When one ruling minority takes control of the government from a previous ruling minority, there is often a radical seesawing of policy.  For instance: Here in BC, the recent banning of political donations from corporations and unions reversed years of unencumbered donations which tended to buy elections.  Unless we get PR before the next election, the next ruling minority may just as easily reverse that ban, and again allow foreign or special interests unfair access to our decision makers through their targeted funding.

Because PR protects the majority from being ruled by a minority that could hold regional or ideological interests, the chance of wild policy shifts is greatly alleviated and the more extreme ideological elements remain under control.

The high sensitivity of FPTP to small shifts in voter preferences that often flips governments and policy in opposite directions, creates an air of regulatory and fiscal (tax/funding) uncertainty in the industrial and financial communities which often leads to reduced investment and a stagnating economy. Countries with PR have a 1% higher economic growth than countries with FPTP.  When you consider that Canada’s growth in 2016 was 1.5%, an extra 1% is sizable.  It would bring Canada’s growth up to the world’s average growth of 2.5%.  This 66% increase in economic performance is attributed to a tendency for PR governments to provide more credible long term economic policy.

The statistical evidence that  the First Past the Post system has become a liability and that any form of Proportional Representation is a better way to function and compete on the world stage is voluminous and compelling.  If you can help or would like to learn more, please go to Fair Voting BC.  There is more information and links below.

If our votes aren’t equal, how can our rights be?

How you can help


Why we need electoral reform




Statistical evidence


Federal Election Results 2008 – National


Federal Election Results 2008 – Alberta


Canada’s growth in 2016


Explanation of various electoral systems


Harper speech to the U.S. Council for National Policy (unpaid checks and political imbalances)


Happy Birthday Canada!

Best Flag

Yesterday we celebrated 150 years of this exercise in co-operation called Canada.  For sure the land and the original settlers have been here longer than that… a lot longer.  In fact there is mounting evidence that the first people on this land we now call Canada were here even before the land/ice bridge occurred at the end of the last ice age.  These people agreed to share this land with the newcomers from Europe and for that, I’m grateful to them and their descendants.
There is a certain amount of group pride in being Canadian and a whole lot of personal gratitude, but we need to acknowledge that this Canada that we love is still not treating the original people here very well – actually they’ve been treated terribly – and this is something we all need to work on before we can feel accomplishment as a nation.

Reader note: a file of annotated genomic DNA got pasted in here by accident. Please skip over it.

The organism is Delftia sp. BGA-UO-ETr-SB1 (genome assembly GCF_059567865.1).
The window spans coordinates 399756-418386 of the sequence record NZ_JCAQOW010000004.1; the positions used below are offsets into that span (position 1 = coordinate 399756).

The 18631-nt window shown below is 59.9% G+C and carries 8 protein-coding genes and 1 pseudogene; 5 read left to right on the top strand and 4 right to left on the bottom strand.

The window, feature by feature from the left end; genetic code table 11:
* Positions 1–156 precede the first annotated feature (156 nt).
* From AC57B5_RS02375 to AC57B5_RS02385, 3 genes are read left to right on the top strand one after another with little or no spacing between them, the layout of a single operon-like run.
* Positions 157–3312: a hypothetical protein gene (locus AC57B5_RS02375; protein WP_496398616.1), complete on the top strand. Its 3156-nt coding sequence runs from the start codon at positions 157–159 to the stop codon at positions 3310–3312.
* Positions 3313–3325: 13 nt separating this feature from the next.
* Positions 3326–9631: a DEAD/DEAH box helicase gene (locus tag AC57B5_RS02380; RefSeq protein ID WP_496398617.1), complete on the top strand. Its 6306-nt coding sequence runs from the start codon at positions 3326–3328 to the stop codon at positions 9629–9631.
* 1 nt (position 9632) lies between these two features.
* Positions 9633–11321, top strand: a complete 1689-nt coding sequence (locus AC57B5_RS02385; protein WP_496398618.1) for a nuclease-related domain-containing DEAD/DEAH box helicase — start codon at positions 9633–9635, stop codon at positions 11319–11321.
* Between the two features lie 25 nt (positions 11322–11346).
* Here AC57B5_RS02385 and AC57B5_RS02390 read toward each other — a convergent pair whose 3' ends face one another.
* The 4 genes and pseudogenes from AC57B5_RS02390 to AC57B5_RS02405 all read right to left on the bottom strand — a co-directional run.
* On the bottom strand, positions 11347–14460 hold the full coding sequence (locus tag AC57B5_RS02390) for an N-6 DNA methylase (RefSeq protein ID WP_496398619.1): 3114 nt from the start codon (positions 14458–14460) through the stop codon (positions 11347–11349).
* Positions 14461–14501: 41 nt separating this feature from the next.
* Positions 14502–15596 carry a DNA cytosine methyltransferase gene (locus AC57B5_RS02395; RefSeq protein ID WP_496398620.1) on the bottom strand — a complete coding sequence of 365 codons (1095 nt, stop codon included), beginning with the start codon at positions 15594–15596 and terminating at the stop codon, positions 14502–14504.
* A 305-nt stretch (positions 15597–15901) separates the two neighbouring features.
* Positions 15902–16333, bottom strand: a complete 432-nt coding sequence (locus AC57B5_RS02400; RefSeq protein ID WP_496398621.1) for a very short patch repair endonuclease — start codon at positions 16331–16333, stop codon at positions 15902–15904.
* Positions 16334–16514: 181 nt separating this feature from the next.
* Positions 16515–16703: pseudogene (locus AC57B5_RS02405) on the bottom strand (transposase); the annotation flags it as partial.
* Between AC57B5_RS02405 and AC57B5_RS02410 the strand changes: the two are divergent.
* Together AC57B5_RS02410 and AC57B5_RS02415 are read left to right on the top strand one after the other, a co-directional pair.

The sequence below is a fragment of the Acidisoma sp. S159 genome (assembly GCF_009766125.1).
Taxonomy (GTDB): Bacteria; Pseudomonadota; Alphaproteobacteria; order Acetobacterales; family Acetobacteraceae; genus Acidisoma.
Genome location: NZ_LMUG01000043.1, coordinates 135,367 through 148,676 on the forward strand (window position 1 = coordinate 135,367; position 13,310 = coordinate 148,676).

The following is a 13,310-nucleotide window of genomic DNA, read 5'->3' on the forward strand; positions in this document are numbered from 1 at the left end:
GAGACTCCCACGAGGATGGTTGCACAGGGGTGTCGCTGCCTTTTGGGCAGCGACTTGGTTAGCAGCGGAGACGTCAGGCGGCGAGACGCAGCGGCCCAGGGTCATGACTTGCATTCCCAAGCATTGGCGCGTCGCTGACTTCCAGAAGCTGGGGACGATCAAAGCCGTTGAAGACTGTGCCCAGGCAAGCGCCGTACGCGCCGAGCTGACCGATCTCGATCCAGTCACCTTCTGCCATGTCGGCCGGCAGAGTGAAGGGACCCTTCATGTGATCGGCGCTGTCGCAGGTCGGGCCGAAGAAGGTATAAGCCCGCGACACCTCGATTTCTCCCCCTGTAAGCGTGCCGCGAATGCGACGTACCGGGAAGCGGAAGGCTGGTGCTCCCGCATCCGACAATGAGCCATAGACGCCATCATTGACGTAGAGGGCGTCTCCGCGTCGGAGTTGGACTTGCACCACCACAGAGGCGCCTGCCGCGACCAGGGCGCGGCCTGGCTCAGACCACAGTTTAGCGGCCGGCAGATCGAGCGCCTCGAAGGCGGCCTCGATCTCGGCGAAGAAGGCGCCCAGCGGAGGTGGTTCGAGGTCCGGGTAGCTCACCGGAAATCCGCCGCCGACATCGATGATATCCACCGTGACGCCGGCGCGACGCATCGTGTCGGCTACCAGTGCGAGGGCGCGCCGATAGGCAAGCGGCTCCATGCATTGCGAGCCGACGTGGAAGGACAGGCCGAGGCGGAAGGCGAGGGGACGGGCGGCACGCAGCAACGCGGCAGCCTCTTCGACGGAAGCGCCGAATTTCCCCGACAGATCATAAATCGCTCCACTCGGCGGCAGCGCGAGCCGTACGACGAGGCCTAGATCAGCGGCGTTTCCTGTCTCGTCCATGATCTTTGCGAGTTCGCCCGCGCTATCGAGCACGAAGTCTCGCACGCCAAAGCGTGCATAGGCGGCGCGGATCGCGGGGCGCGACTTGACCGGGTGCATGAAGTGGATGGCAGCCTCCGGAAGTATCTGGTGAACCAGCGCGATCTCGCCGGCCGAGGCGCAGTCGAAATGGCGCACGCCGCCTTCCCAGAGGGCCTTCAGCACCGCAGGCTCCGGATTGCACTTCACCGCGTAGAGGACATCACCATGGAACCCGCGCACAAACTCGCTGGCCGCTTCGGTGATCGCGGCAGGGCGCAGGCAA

We can be proud of our history of helping other countries in their hours of need, in our acceptance of others and in our desires and actions to be a beneficial force in our world.
I personally feel just plain lucky to have been allowed to grow up Canadian, but recently the direction we Canadians have taken has filled me with immense gratitude, pride and much realistic hope for the future of our country, our world and our children.
In the last federal election, we Canadians made extra efforts to shun bigotry and embrace inclusiveness,  to move past the status quo and work to re-define a country and a world that respects the rights of all, including future generations and their right to a livable world.  That is an immense reversal of a world view that is not only essential to survival, but also is a return to a more heroic way of being – one that my parents and theirs lived by.
We didn’t get what we asked for or were promised, but that is the fault of those who would break their promises on fair elections, honest environmental reviews, protecting the right of privacy and substantial action on equity between Indigenous peoples and modern settlers.
Yes, the Trudeau Liberals are better than the previous administration but that was a pretty low bar.  We need to move the bar up and hold this new government accountable.  That’s where we need you to do what you can to keep upward pressure on this Liberal government that has been back sliding into the “Old Boys Club” again.
Right here, right now, as this country celebrates it’s 150th birthday, is the time to set our course for the next 150.  It is up to you, and me, everyone, to make sure we’re headed in the right direction.  So that future generations will have a fighting chance to help this world. So that in another 150 years those that bear the torch we once so valiantly carried, will not only celebrate the birthday of this nation, but the renewal of a world that we almost lost.
So please stay informed and help out where you can.  Together we will build a better country and world.
Happy Birthday Canada!
The Okanagan Shuswap Greens